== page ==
American Poet
May 25, 1803 - April 27, 1882
Ralph Waldo Emerson was a Transcendentalist poet and essayist who struggled with religious doctrine, tuberculosis, and poverty, but eventually triumphed with the help of family, friends, and his own belief in individualism.
Early Days

Every mind must make its choice between truth and repose. It cannot have both.

Ralph Waldo Emerson

Ralph Waldo Emerson was born on May 25, 1803, in Boston, Massachusetts, to Rev. William Emerson and Ruth Haskins Emerson. He had seven siblings, four of whom survived into adulthood. His father and many other male family members were clergymen; everyone assumed Ralph would continue the tradition.
Young Emerson suffered from skin problems, perhaps eczema, which he referred to as "salt rheum." A doctor recommended curative baths, which Emerson's father took to an extreme, forcing him to swim in salt water even though he was afraid of the depths. Before long, Emerson developed an extreme fear of water and resentment toward his father.
Home Life
In 1811, when Emerson was seven, his father died of stomach cancer. The family was left with little money. From that point on Emerson was raised by his mother and other women in the family. He once said, "Men are what their mothers made them."
He spent much of his time isolated from other children. He once offered to aid a woodsman on the family's property by doing the grunting for him. His aunt, Mary Moody Emerson, encouraged him to develop his imagination and independent thought.
Emerson began his formal schooling at the Boston Latin School when he was nine, then at age fourteen he enrolled at Harvard College. He worked as a waiter and a teacher to cover his expenses. He began keeping a journal and a list of books he had read; he served as Class Poet in his senior year. Around this time he decided to be known by his middle name, Waldo. He graduated in 1821, in the middle of his class.
Religious Transformation
After graduation, Emerson assumed the role of director at his brother's School for Young Ladies. In 1826, he was licensed as a minister, then he traveled to South Carolina and Florida to write poetry and seek relief from the troublesome symptoms of tuberculosis. In 1829, he was ordained to Boston's Second Church.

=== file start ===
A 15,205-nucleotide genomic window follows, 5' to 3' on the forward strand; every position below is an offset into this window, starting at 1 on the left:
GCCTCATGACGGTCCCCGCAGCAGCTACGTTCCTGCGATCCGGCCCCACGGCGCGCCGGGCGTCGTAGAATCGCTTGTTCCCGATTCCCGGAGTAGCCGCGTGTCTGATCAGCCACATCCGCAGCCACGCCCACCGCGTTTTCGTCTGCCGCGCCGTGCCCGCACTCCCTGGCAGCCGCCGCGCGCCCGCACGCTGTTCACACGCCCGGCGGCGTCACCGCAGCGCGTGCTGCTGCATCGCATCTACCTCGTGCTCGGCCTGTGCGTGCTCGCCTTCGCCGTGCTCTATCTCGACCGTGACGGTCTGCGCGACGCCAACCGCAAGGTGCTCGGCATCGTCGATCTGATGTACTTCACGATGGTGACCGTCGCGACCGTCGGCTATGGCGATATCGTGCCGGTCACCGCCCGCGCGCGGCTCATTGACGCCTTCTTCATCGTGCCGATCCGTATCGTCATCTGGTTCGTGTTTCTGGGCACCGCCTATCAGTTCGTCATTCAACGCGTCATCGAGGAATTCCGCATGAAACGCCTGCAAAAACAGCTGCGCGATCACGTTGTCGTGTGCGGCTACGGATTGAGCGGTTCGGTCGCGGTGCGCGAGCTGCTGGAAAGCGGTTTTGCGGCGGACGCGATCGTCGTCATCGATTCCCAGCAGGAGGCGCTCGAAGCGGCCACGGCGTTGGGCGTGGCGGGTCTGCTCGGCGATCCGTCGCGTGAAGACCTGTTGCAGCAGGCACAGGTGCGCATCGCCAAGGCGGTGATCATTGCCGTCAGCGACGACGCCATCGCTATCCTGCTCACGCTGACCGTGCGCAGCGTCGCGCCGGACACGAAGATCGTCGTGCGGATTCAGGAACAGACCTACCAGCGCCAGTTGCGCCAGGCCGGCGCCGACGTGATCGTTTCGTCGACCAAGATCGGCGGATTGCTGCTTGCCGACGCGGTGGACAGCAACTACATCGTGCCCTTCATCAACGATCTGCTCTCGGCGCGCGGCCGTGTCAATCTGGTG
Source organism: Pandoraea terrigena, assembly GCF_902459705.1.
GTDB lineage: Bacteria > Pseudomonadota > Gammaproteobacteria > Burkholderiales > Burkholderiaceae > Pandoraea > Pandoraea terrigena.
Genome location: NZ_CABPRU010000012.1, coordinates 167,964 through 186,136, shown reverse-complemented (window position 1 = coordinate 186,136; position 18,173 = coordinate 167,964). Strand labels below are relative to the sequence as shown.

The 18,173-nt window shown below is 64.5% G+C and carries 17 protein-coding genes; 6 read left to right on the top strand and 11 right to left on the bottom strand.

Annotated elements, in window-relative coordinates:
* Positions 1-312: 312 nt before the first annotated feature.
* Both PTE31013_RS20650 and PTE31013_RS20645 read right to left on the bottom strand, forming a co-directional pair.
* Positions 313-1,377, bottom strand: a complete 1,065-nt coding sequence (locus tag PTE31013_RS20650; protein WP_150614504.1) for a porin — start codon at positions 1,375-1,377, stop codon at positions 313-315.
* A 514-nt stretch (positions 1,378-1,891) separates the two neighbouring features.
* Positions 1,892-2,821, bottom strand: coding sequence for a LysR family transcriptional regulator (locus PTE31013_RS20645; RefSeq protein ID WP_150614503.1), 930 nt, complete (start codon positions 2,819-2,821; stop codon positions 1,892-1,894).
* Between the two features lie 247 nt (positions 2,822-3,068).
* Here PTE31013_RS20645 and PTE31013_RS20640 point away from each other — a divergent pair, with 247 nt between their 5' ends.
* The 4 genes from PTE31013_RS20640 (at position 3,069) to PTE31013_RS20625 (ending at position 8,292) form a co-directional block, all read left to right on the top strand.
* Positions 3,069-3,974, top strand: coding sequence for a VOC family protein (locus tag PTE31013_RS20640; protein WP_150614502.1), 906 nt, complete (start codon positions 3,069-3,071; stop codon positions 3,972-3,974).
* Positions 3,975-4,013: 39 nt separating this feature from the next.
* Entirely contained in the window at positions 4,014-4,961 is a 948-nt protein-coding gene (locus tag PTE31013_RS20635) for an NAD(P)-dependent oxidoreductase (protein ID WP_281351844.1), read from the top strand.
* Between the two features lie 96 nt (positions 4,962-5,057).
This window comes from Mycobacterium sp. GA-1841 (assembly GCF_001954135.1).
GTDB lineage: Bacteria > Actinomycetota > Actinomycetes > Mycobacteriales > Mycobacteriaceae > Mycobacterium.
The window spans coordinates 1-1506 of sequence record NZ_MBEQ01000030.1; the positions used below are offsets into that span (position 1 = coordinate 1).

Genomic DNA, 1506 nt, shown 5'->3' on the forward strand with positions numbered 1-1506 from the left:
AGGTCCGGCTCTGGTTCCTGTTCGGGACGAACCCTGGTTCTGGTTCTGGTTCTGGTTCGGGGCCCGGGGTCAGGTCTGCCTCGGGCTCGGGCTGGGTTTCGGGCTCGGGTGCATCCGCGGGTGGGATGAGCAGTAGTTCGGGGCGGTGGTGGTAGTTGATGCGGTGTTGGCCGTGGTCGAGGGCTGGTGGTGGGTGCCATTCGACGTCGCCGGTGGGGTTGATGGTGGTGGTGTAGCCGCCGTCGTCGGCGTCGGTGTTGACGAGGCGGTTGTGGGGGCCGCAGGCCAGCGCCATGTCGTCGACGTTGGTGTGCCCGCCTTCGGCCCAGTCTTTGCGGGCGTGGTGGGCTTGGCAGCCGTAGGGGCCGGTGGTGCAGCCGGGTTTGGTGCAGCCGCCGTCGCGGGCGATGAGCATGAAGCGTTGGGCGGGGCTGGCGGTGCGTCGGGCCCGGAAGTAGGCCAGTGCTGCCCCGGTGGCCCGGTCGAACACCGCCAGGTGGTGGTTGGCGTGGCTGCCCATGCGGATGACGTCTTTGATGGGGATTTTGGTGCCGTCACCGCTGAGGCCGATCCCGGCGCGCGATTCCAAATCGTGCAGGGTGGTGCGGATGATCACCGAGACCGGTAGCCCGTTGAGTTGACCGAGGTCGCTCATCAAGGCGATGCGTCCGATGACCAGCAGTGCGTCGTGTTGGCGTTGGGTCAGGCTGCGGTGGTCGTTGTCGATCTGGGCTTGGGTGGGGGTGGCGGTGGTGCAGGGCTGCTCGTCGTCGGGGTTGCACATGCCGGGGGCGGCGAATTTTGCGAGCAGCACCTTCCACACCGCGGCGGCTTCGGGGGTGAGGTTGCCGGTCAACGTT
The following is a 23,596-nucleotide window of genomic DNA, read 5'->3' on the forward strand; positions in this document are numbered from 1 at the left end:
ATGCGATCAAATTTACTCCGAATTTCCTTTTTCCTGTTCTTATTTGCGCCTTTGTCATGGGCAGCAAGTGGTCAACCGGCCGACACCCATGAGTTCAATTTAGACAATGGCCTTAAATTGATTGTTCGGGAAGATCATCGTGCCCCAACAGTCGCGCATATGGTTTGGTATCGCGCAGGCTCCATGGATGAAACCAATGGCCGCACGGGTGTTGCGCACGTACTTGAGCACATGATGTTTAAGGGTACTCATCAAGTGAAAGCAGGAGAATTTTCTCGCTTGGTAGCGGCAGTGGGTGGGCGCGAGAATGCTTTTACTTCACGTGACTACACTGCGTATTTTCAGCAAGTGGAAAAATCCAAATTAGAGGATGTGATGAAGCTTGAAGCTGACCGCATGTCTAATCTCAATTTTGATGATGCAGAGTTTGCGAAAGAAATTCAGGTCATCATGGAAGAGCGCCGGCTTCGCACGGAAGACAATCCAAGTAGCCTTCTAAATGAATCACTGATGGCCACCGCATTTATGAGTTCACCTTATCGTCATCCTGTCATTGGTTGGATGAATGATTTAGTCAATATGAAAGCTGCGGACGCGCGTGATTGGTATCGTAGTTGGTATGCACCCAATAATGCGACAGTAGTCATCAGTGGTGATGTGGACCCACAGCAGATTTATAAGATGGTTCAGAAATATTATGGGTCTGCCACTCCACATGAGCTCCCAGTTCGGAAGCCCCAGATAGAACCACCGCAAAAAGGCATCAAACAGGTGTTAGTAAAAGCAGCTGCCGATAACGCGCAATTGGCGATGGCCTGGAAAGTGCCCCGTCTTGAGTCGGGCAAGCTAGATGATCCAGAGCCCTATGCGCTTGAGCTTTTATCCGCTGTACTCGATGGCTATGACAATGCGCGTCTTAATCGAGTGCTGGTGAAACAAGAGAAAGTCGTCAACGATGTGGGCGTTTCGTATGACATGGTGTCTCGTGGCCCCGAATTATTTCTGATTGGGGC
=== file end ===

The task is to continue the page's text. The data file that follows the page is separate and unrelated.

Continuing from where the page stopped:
In that same year he married eighteen-year-old Ellen Tucker, who also wrote poetry and suffered from tuberculosis. Emerson's mother helped to care for his young bride, but Ellen died at the age of twenty. Emerson once said, "The first wealth is health." Sadly, tuberculosis robbed many of Emerson's contemporaries of that first wealth.
Emerson was forced to file a lawsuit against his wife's family in order to inherit her estate.
During his wife's illness, Emerson began having doubts about his faith and the antiquated practices of his church. He resigned from the clergy in 1832 and later wrote, "The faith that stands on authority is not faith."
Transcendentalism and The Lecture Circuit
During a trip to Europe in the early 1830s, Emerson met Thomas Carlyle, Samuel Taylor Coleridge, and William Wordsworth; while there he embraced Transcendentalism.
The Transcendentalists believed that the individual could transcend the physical world into spirituality by simple intuition, rather than through formal religious instruction. They believed in the unity of man and nature, the basic goodness of people, and an internal understanding of God.
In 1833, Emerson returned to the United States and began to lecture on matters of spirituality and ethics. He refined many of these lectures into essays for publication.
Emerson moved to Concord, Massachusetts in 1834, where he joined with other Transcendentalists, including Margaret Fuller, Henry David Thoreau, and Amos Bronson Alcott. Soon the Transcendental Club was formed. The group, which also included Frederic Henry Hedge, George Putnam, and George Ripley, often met at Emerson's home.
Emerson once wrote, "I have thought a sufficient measure of civilization is the influence of good women." Before long, the Transcendental Club expanded to include them. Early attendees were Margaret Fuller, Elizabeth Hoar, and Sarah Ripley.
Emerson married a young woman named Lydia Jackson in 1835, then asked her to change her name to Lidian. Emerson felt that "Lydia" was too common, and that "Lidian" connoted classical roots and musicality. He also sometimes called his second wife "Queenie" or "Asia." She, in turn, called her husband "Mr. Emerson." The couple had four children, including a daughter named Ellen, in memory of Emerson's deceased first wife.